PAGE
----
A 2013 study discovered that this sort of suppressed fixation can cross over into your dreams. When study participants were asked to suppress thoughts about certain objects before sleeping, they reported higher frequency of said objects appearing in their dreams. Your subconscious clearly has no respect for your willpower. So come bedtime, try really hard to not think about that rooftop pool party with Beyoncé, and you might be really "disappointed" when you wake up in the morning (especially if you sleep on your stomach).
 

Herb it up

People are always telling you to eat more greens. Try starting with Calea zacatechichi, better known as the "dream herb." Used by the Chontal Indians of Mexico to induce mild hallucinogenic trips, the dream herb is one of the few (legal) herbs that might increase vivid-dream frequency. It's pretty easy to find in tea form, although you probably shouldn't have a tea party with it, unless you want that party to end up as a sleepover. Other herbs, like mugwort and Huperzine A, get a lot of hype in the lucid-dream world, but there's not much evidence to corroborate these claims.  
 

If you're desperate, load up on meds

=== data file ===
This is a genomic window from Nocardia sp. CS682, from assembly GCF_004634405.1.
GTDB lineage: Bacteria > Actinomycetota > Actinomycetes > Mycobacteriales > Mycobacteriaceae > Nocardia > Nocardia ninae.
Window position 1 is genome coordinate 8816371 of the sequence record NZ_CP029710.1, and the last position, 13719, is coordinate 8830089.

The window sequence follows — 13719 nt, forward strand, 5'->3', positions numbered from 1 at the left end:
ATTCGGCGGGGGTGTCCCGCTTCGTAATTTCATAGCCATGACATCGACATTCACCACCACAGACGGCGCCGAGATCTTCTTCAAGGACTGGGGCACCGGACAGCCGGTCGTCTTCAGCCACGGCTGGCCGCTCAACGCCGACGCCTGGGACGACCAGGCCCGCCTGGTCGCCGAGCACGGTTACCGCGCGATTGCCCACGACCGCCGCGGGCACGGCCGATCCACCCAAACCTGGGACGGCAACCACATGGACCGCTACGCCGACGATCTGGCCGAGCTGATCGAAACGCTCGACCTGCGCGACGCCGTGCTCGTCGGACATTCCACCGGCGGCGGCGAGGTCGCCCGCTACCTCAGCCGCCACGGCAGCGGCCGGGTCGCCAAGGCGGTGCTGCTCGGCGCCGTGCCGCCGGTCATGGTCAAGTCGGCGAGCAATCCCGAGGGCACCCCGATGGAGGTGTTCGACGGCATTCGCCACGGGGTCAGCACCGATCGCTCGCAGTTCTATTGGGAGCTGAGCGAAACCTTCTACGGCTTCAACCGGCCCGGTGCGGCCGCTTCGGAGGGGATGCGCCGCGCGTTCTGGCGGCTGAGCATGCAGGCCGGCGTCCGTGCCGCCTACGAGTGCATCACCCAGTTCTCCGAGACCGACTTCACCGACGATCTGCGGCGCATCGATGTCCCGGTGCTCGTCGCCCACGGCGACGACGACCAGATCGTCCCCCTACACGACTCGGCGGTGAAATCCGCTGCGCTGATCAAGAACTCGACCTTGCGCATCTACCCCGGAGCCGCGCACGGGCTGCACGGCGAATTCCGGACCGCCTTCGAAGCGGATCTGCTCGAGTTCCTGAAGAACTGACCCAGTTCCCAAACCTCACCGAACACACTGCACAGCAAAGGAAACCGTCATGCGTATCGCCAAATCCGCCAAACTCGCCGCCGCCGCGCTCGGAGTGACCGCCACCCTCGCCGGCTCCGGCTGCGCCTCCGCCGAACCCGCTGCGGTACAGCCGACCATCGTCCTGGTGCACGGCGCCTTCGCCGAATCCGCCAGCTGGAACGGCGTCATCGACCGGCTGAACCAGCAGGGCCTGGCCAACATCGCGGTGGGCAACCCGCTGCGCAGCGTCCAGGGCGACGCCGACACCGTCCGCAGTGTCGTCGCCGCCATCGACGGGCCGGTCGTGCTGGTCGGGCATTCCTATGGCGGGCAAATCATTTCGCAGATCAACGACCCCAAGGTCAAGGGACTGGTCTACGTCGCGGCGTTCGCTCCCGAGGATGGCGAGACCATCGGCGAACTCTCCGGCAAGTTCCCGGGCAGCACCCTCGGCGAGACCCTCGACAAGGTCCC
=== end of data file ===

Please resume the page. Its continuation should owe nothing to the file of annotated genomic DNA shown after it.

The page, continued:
Your brain is a delicate balance of chemicals. So delicate, in fact, that even something as seemingly harmless as Nyquil can mess it up. While the exact cause is unclear, nightmares and wildly vivid dreams are a known side effect of Nyquil.

Nicotine patches, especially the 24-hour kind, have been shown to cause similar experiences. Nicotine has a unique relationship with brain activity and REM sleep, creating an environment ripe for not just having crazy dreams, but also for remembering those dreams in the morning. Most commonly prescribed drugs for mental and emotional disorders affect dreams in the same way. So if you're a flu-ridden recovering smoker on benzodiazepines, you're probably in for some wild rides.

With the study of dreams being largely subjective, there are hundreds more claims out there about how to influence your dreams. Hell, one study even says different cheeses might cause different types of dreams (never mind that it was funded by the British Cheese Board). Whatever you end up trying, avoid riding that unicorn too hard.

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Nicholas Knock is a freelance writer for Thrillist who spent last night dancing with the devil in the pale moonlight. You can follow him on Twitter: @nickaknock.